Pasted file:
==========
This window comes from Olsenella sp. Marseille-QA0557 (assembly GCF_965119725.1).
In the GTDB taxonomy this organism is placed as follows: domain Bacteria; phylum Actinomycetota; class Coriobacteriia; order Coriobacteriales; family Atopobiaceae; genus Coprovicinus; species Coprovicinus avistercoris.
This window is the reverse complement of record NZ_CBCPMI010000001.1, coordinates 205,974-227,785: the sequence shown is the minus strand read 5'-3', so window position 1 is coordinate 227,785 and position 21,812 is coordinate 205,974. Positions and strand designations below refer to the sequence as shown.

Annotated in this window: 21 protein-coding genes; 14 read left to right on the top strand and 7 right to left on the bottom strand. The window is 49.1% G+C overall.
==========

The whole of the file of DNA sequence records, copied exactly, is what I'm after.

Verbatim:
This window comes from Olsenella sp. Marseille-QA0557 (assembly GCF_965119725.1).
In the GTDB taxonomy this organism is placed as follows: domain Bacteria; phylum Actinomycetota; class Coriobacteriia; order Coriobacteriales; family Atopobiaceae; genus Coprovicinus; species Coprovicinus avistercoris.
This window is the reverse complement of record NZ_CBCPMI010000001.1, coordinates 205,974-227,785: the sequence shown is the minus strand read 5'-3', so window position 1 is coordinate 227,785 and position 21,812 is coordinate 205,974. Positions and strand designations below refer to the sequence as shown.

Annotated in this window: 21 protein-coding genes; 14 read left to right on the top strand and 7 right to left on the bottom strand. The window is 49.1% G+C overall.